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  1. #1
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    Hybrids in the mountains

    I drove my 2003 HCH out to Wyoming this last fall and all I can say is I was very disappointed in how the car performed driving over mountain passes. The battery juice was used up very quickly and I was left with just the gasoline engine to get me over the pass which meant third gear and approx 50mph. This was so unnerving (try driving with a fleet of semis and cattle ranchers and you'll know what i mean) that I am now selling my hybrid and buying a diesel. Has anyone else experienced the battery drain?

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  3. #2
    Guest

    Hybrids in the mountains

    Face it, little cars with little engines (with or without battery-assist) are primarily city cars, not mountain climbers. I drive my 2003 HCH from the San Francisco Bay area to Lake Tahoe over Echo Summit or occasionally Donner Summit, and I understand my car's limitations. Sure, the battery goes flat after a steady climb of more than a few thousand feet, and then I'm just another underpowered car struggling up to the crest of the pass. But the MPG numbers sure look good coasting down the other side!

    Try mountain-climbing with a kayak on the roof rack: See my August 28 and 29 report at http://www.hybridcars.com/blogs/blog...th=8&year=2005.

    But I didn't sell my car.

    If you spend most of your drive-time mountain-climbing, sure, go ahead and sell your hybrid. But if most of your drive-time is spent getting good mileage in the flatlands, why not consider renting a diesel for those rare times you need more power?

  4. #3
    Guest

    Hybrids in the mountains

    Or even rent something better for the trip up to, or over, the mountains, like a 4wd Subaru or CUV. Then you get the utility of a 4wd multi-purpose vehicle, especially in the winter, but you still have your gas-sipping hybrid for the rest of your driving needs.

    I would definitely recommend against making an automobile purchase based on a handful of possible extreme uses. All the rest of the time, you are saddled with the extra weight and pollution. And often, in my experience anyway, the frequency of the need for the power, or for 4wd, is much less than expected.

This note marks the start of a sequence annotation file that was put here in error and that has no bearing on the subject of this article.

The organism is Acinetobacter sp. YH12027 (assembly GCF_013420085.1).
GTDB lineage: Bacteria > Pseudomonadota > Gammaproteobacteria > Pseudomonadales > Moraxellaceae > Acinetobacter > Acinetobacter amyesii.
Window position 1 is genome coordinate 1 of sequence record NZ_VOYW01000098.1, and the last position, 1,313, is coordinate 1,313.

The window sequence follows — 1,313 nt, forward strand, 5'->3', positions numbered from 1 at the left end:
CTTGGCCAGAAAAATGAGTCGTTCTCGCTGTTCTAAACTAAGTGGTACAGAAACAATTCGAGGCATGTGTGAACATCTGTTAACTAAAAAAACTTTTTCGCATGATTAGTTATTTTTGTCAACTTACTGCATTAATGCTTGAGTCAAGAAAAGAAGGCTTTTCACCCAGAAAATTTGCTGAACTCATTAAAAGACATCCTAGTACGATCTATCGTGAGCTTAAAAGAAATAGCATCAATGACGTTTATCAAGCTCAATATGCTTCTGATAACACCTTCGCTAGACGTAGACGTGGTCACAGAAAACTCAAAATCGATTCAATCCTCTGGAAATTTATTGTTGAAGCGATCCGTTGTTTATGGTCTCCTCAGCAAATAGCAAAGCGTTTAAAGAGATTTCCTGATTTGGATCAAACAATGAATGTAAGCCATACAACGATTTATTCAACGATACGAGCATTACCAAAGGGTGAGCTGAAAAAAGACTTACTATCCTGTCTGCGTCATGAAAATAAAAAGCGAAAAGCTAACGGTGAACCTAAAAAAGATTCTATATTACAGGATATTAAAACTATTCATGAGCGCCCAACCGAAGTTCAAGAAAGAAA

5. #4
    Guest

    Hybrids in the mountains

    Or, you can get the best of both worlds with a Ford Escape Hybrid. I do alot of mountain driving and my FEH performs exceedingly well in the mountains. More power than I could have ever hoped, and gas mileage of between 27 & 33 mpg depending upon time of year!

  6. #5
    Guest

    Hybrids in the mountains

    Or you can do what Nanette said and get a diesel. It's really a matter of the right tool for the job. A direct-injected turbodiesel works great in the mountains and maintains full power ability up the tallest mountain passes because of the turbo, when many gasoline cars with higher power are gasping for breath because there's no way to compensate for the thinning air, which the diesel's turbo takes care of.

    Couple that to the great low-end torque. At 65 mph a Jetta or Passat TDI is operating right at the peak of its torque band (177 lb-ft for the Jetta, 247 lb-ft for the Passat) and won't even need a downshift to maintain speed. And you will still be getting excellent mileage for the conditions, and yes, even going down the other side; coasting downhill the TDI consumes exactly 0 fuel.

    In the city, or for someone who does do a lot of city driving, a hybrid makes perfect sense. But on the flatland freeways (no regenerative braking) or in the mountains, the diesel will do very well. A hybrid, with its tiny gas engine should theoretically do OK as well on the flats but beware not to drive it overly fast as the engine will become overtaxed very quickly and consume more fuel. We have a Honda Odyssey van (the old 4-cyl model) and the fact is that it gets lousy mileage, worse than a V6 Dodge Caravan because the poor 4-cyl is underpowered for such a large car and working too hard on the freeway, especially if it's loaded. When the battery runs out of juice a 1.3 liter engine is just that, a 1.3 liter engine, which would be plenty in, say a Toyota Yaris sized car but is getting to be a bit thin for larger cars like the HCH and the Prius.

    Up to 80 mph, the diesel is loafing in it's flat torque plateau.

  7. #6
    Guest

    Hybrids in the mountains

    I live in Glenwood Springs, Colorado, 5,800 feet above sea level. My most common out-of-area trip is to the Denver area, 5,300 feet above sea level, but separated from me by two mountain passes of 10,700 and 11,000 feet. My wife has been driving an 03 HCH since 2002. I have been driving an 05 HCH for nearly one year. We typically get about 46 to 50 mpg on the Denver trip in dry weather. This is actually higher than our overall average mileage, so the cars have no problem handling mountain driving from a fuel economy standpoint.

    Obviously one has to make allowances for driving a (relatively) underpowered car. If you don't downshift, and let the electric assist do its thing, you will use up the available battery capacity in less than two miles of pass climbing. If you get into a lower gear, you can actually charge the battery while going uphill, and build a little reserve juice for any necessary acceleration. The idea that high revs will seriously hurt gas mileage isn't borne out by my experience with these cars.

    If you can't bear the thought of driving less than the speed limit on mountain passes, don't buy a Prius or an HCH. If, on the other hand, you are willing to compromise that ability, during what at most would be about 5% of your driving miles, then go for it. I happen to think that driving to Denver on a little over three gallons of gas kicks ass.

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